The effect of altered lignin composition on mechanical properties of CINNAMYL ALCOHOL DEHYDROGENASE (CAD) deficient poplars
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CAD-deficient poplars enabled studying the influence of altered lignin composition on mechanical properties. Severe alterations in lignin composition did not influence the mechanical properties.
Wood represents a hierarchical fiber-composite material with excellent mechanical properties. Despite its wide use and versatility, its mechanical behavior has not been entirely understood. It has especially been challenging to unravel the mechanical function of the cell wall matrix. Lignin engineering has been a useful tool to increase the knowledge on the mechanical function of lignin as it allows for modifications of lignin content and composition and the subsequent studying of the mechanical properties of these transgenics. Hereby, in most cases, both lignin composition and content are altered and the specific influence of lignin composition has hardly been revealed. Here, we have performed a comprehensive micromechanical, structural, and spectroscopic analysis on xylem strips of transgenic poplar plants, which are downregulated for cinnamyl alcohol dehydrogenase (CAD) by a hairpin-RNA-mediated silencing approach. All parameters were evaluated on the same samples. Raman microscopy revealed that the lignin of the hpCAD poplars was significantly enriched in aldehydes and reduced in the (relative) amount of G-units. FTIR spectra indicated pronounced changes in lignin composition, whereas lignin content was not significantly changed between WT and the hpCAD poplars. Microfibril angles were in the range of 18°–24° and were not significantly different between WT and transgenics. No significant changes were observed in mechanical properties, such as tensile stiffness, ultimate stress, and yield stress. The specific findings on hpCAD poplar allowed studying the specific influence of lignin composition on mechanics. It can be concluded that the changes in lignin composition in hpCAD poplars did not affect the micromechanical tensile properties.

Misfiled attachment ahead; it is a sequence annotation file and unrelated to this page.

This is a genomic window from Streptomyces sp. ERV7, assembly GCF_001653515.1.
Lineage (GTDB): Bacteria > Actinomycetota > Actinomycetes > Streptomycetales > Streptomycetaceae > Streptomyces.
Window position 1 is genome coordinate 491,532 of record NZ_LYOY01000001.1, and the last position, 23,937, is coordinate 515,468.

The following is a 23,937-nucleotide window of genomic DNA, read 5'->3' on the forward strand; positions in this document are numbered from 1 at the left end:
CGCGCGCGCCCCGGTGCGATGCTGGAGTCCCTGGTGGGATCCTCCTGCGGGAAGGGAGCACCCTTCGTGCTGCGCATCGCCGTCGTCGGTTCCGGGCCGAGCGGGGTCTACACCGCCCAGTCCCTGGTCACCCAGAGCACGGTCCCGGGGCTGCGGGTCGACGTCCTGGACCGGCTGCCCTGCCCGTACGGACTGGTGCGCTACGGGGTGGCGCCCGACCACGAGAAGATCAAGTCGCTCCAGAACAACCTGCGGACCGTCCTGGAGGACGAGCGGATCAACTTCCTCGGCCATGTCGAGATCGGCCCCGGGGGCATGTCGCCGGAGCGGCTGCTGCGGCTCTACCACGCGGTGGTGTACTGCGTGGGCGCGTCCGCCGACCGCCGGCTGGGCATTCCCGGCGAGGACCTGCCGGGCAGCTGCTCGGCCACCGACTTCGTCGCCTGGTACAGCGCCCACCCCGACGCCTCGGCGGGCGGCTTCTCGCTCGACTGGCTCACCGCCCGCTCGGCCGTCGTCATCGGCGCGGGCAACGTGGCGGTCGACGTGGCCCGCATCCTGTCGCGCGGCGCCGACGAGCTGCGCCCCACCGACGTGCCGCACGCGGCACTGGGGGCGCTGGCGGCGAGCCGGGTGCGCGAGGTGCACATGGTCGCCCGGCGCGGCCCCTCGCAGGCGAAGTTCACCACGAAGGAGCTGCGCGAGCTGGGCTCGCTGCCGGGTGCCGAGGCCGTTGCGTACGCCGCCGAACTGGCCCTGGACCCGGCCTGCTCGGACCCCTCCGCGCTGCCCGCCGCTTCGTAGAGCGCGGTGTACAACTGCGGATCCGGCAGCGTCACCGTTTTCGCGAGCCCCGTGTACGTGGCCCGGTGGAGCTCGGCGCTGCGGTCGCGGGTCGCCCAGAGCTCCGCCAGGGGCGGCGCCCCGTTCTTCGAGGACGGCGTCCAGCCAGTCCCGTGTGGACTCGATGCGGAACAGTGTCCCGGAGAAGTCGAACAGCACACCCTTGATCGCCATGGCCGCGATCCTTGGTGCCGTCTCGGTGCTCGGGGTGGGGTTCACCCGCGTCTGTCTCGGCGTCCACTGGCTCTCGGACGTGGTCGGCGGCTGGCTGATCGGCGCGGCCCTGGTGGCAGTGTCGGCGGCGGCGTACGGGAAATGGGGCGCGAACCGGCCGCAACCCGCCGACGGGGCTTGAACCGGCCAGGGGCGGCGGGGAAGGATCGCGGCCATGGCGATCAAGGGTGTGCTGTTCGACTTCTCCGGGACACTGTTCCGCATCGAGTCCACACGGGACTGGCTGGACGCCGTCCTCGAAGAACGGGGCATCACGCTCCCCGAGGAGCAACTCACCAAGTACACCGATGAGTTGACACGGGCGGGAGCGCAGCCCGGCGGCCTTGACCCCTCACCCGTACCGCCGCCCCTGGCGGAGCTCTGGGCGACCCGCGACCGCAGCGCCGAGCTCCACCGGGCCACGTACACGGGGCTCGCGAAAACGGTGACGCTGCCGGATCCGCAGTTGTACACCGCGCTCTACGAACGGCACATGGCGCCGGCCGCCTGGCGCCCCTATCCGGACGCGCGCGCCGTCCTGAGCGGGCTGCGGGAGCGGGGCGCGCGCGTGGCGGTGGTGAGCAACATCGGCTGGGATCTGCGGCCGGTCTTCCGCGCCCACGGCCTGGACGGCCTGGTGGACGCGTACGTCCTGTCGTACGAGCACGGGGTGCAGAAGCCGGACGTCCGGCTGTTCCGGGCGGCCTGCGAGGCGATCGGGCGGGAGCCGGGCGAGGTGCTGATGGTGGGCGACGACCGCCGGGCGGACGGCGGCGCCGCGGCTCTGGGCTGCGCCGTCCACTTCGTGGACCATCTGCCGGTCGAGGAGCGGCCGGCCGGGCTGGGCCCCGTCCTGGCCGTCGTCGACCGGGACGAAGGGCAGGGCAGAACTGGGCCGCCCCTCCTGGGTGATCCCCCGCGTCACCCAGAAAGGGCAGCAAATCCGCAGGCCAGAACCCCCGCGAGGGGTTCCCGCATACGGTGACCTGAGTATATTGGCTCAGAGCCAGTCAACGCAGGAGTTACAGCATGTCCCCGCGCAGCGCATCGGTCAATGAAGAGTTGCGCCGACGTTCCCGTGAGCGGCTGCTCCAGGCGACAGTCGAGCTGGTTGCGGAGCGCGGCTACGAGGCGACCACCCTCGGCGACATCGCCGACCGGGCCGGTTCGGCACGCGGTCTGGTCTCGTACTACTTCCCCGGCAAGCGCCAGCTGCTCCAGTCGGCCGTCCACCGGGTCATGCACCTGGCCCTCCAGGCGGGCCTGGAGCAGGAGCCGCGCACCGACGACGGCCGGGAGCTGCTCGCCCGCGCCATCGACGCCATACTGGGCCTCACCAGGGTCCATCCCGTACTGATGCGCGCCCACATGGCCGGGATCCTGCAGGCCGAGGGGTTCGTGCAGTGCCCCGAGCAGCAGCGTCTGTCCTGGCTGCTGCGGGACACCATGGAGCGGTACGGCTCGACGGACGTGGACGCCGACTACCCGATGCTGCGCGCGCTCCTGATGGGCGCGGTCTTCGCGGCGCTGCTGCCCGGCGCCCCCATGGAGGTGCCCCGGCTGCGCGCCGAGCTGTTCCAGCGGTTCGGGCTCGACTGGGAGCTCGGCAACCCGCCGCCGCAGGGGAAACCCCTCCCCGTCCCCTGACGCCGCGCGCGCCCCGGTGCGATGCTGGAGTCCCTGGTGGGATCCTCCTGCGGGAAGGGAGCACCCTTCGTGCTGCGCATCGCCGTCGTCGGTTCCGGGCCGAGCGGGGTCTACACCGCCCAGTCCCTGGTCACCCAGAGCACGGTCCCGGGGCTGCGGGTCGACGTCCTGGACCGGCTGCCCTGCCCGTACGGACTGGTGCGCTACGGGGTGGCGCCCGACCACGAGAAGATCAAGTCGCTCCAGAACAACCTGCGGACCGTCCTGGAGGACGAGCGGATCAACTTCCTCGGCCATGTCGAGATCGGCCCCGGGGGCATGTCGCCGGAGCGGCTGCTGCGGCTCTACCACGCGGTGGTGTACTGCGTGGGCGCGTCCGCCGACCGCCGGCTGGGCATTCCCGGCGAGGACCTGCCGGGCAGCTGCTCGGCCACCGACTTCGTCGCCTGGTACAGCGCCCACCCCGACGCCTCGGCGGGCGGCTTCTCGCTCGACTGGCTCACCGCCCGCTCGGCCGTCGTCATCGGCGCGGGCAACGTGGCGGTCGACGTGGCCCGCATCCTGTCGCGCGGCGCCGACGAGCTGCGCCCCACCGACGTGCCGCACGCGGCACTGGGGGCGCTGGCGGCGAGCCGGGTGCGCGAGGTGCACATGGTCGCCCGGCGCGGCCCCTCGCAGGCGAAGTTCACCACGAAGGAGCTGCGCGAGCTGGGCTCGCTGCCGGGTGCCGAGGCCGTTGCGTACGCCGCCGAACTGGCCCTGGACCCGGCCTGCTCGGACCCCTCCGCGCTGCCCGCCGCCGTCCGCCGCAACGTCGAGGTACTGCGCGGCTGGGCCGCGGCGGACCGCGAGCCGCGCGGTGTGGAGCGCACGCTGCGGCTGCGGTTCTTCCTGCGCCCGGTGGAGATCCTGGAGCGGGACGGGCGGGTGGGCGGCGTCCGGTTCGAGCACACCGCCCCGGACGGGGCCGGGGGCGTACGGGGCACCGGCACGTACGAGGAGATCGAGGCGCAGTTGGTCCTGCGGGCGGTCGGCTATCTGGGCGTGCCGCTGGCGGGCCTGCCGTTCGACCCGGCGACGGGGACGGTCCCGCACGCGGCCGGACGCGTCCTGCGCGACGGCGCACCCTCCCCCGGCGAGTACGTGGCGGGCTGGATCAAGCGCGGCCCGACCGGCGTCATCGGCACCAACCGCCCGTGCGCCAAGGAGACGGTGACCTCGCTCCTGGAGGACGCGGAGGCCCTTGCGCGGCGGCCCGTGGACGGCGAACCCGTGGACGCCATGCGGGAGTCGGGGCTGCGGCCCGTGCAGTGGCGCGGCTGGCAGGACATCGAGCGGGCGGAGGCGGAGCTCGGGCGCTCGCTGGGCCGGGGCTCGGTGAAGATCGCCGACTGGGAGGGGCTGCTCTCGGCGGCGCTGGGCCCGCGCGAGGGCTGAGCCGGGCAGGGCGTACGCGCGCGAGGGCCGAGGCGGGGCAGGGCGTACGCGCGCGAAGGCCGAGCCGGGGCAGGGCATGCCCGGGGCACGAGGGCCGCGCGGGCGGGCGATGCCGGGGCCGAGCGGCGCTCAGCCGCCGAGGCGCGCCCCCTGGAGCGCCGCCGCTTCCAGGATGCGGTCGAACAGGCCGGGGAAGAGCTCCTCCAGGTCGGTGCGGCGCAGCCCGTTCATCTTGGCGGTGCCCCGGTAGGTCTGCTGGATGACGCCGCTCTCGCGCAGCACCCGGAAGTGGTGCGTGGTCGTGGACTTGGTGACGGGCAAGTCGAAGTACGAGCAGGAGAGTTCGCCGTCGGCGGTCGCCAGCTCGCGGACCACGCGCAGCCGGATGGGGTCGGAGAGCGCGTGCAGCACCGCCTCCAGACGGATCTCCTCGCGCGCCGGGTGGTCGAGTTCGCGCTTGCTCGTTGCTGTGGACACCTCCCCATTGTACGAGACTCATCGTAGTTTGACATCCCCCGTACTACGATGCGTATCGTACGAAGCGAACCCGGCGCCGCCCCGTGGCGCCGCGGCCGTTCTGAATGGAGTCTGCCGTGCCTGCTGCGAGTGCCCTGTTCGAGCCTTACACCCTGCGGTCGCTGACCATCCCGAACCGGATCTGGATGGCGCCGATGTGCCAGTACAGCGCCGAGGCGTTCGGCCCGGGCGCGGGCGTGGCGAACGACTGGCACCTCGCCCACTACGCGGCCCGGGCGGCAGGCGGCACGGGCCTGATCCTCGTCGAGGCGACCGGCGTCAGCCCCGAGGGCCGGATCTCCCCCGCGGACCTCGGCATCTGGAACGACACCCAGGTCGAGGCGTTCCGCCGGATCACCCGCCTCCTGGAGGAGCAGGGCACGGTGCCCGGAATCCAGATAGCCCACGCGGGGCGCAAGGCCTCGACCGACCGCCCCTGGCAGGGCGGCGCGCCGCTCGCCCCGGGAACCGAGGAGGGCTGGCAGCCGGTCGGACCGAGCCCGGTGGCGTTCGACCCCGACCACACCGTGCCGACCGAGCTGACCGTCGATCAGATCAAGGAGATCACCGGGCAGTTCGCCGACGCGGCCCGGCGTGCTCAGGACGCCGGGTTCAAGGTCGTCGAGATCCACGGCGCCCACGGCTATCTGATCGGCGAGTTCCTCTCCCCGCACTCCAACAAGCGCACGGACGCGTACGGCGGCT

KeywordsPlant cell wall Cell wall mechanics Genetic modification Lignin composition
This work was supported by Grants from the Agency for Innovation by Science and Technology (IWT) through the SBO project BIOLEUM (Grant no. 130039) and the SBO-FISH project ARBOREF (Grant no. 140894), and the European Framework Project MultiBioPro (project number: 311804). R. V. is indebted to the Research Foundation Flanders for a postdoctoral fellowship. N. G. acknowledges funding by the Austrian Science Fund (START-project SURFINPLANT Y-728-316) and the European community (ERC-consolidator grant SCATAPNUT 681885).
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Conflict of interest
The authors declare that they have no conflict of interest.
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